Taking the past five years’ worth of cohorts, we could poll the businesses which were a part of each cohort asking the network questions. Working with the staff of the programs, we would be able to pull an attribute data file on the mentors and a list of companies in the various cohorts. Then tracking cohorts following their program success would give the necessary data to establish success for the company. Success for a company is measured by achieving profitability within 18 months or significant scale up of operations relative to entry point of accelerator (3x growth).  
Then we could run a social network analysis on the data. Some of the primary items to focus upon are:
  • Degree, Between-ness & Eigenvector: Who were the popular, high level and emerging leaders in the network? Who held few connections but were able to impact companies effectively?
  • Running directed centrality metrics would give us the ability to know how information flowed across the network as well. This could give insight into whether accelerator programs are built with effective distribution of information and “real experience”.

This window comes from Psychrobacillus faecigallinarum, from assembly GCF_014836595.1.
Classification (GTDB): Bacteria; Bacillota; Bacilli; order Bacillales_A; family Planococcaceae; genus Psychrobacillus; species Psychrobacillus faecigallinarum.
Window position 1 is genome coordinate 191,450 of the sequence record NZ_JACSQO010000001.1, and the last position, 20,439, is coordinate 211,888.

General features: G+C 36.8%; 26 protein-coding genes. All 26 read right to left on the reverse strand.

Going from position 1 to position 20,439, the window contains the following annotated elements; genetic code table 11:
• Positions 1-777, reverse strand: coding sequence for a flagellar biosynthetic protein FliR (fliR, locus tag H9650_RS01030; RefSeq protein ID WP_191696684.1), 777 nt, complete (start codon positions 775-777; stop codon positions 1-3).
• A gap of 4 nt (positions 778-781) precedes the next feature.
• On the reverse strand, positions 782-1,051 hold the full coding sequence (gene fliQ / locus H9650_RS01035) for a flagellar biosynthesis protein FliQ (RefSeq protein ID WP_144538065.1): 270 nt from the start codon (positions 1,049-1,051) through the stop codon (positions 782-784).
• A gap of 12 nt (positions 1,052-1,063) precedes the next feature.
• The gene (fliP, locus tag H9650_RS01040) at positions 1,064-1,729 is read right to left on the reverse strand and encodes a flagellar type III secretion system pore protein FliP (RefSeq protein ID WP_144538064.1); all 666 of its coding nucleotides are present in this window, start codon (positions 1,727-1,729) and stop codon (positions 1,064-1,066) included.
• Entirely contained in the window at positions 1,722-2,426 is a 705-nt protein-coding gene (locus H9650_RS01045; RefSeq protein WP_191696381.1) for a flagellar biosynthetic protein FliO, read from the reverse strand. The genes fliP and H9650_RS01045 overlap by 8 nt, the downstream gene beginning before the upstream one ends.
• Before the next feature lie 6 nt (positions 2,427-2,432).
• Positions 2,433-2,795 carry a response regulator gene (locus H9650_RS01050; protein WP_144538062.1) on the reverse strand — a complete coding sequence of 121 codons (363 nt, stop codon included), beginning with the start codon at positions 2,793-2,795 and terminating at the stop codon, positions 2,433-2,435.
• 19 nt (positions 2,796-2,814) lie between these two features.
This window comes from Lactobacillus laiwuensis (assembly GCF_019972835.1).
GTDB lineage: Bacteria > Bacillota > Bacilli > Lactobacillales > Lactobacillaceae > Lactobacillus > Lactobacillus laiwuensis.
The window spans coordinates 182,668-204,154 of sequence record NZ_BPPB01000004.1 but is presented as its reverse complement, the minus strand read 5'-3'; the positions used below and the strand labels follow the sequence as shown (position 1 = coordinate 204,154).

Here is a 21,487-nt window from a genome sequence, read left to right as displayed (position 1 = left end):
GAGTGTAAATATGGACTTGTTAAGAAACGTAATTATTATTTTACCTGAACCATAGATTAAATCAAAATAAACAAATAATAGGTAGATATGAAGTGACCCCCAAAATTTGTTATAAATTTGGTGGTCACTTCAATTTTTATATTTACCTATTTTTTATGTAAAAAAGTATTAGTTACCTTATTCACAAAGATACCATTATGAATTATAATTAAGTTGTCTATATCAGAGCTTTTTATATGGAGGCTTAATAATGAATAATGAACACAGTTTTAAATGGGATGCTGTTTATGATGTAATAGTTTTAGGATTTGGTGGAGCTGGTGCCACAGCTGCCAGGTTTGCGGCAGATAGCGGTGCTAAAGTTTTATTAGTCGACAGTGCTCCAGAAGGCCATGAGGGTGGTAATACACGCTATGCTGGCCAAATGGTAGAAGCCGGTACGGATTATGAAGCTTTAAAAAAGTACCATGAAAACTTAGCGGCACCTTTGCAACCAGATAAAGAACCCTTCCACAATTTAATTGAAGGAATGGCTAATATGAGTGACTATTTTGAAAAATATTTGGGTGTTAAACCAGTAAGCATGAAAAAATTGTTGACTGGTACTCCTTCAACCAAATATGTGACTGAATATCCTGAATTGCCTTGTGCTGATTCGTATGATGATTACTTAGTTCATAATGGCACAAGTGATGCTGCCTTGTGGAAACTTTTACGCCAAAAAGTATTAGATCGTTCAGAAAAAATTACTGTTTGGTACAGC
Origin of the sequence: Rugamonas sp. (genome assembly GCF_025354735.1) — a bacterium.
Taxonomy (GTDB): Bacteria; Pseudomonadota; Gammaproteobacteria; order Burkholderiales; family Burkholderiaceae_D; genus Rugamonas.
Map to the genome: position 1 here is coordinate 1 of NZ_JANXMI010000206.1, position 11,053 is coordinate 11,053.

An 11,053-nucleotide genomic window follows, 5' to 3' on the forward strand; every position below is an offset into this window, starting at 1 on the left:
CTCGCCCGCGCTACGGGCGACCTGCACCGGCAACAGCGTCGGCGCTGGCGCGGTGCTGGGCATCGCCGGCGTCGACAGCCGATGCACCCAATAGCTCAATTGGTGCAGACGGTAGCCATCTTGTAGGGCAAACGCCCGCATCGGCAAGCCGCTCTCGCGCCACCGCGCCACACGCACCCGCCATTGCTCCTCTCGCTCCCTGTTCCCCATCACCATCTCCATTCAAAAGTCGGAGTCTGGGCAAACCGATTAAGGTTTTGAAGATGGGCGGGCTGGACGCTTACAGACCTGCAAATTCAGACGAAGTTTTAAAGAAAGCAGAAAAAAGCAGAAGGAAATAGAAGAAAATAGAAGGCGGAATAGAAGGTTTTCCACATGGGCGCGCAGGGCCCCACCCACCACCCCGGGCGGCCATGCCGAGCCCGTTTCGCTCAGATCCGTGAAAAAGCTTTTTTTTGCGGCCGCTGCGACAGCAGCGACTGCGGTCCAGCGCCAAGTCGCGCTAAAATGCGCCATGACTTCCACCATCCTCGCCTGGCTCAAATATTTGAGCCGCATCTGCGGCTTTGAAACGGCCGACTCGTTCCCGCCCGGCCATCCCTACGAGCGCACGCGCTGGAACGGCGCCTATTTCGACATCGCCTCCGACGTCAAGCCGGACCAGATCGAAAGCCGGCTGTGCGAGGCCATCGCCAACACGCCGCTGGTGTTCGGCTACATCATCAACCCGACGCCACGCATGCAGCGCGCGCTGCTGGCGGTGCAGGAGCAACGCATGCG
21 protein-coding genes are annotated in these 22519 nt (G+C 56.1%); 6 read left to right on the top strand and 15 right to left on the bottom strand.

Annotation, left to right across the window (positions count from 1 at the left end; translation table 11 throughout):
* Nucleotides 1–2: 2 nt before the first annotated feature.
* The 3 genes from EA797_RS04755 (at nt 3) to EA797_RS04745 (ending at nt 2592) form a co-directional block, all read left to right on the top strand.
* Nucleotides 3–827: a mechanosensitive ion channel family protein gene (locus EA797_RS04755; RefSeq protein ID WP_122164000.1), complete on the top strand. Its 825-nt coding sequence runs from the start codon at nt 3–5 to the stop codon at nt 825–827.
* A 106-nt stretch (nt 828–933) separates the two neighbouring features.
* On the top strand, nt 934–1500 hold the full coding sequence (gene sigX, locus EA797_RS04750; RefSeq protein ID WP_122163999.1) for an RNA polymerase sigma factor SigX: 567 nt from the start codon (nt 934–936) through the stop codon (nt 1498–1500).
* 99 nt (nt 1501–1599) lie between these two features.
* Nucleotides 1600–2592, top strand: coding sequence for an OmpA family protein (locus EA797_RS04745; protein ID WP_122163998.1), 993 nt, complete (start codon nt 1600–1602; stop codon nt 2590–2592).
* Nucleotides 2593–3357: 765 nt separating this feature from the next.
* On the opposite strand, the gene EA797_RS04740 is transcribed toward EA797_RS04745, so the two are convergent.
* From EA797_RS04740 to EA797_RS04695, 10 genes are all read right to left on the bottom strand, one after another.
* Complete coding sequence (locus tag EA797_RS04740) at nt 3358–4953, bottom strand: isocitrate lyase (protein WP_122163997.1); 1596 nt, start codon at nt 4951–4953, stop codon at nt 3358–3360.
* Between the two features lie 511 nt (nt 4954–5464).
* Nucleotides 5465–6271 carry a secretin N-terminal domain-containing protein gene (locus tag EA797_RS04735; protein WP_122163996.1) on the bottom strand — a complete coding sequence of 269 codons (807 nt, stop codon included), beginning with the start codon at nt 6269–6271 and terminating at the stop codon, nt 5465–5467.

Survey Questions:
  • How often did meet you with the following mentors for advice on something related to your business during your time at the accelerator program?
  • Now that you are out of the program, how often have you turned to the following mentors for advice on something related to your business?

Attribute Data
  • Gender (Male/Female)
  • Age (Brackets)
  • Which Industries with Experience? (Pre-defined & other)
  • Total years of professional experience? In which industries?
  • Owned/Senior Executive of a Company? Fortune 500?
  • Been a part of an IPO with a company?
  • Personality? (Extroverted vs. Introverted)
  • Business School? Graduate School? Which Ones?
  • What Region of the US are you located? (8 major regions)
  • 150 programs were deemed eligible by Forbes Magazine
  • Each cohort was a fixed term & included both educational sessions & mentorship


1 comment:

Christopher Tunnard said...

This is a hot topic, and you've taken a good approach towards looking at mentorships in the startup-sphere. You've clearly done some thinking on the methodology, and, while it will need some refinement (as will the scope of the nets you'll select, but you've noted that,) it's a very good start. John Clemow is undertaking a similar study in the course (see his blog entry,) and he could learn fro your thinking. I'll ask him to get in touch with you.

Let me know if you every want to realize this worthwhile project.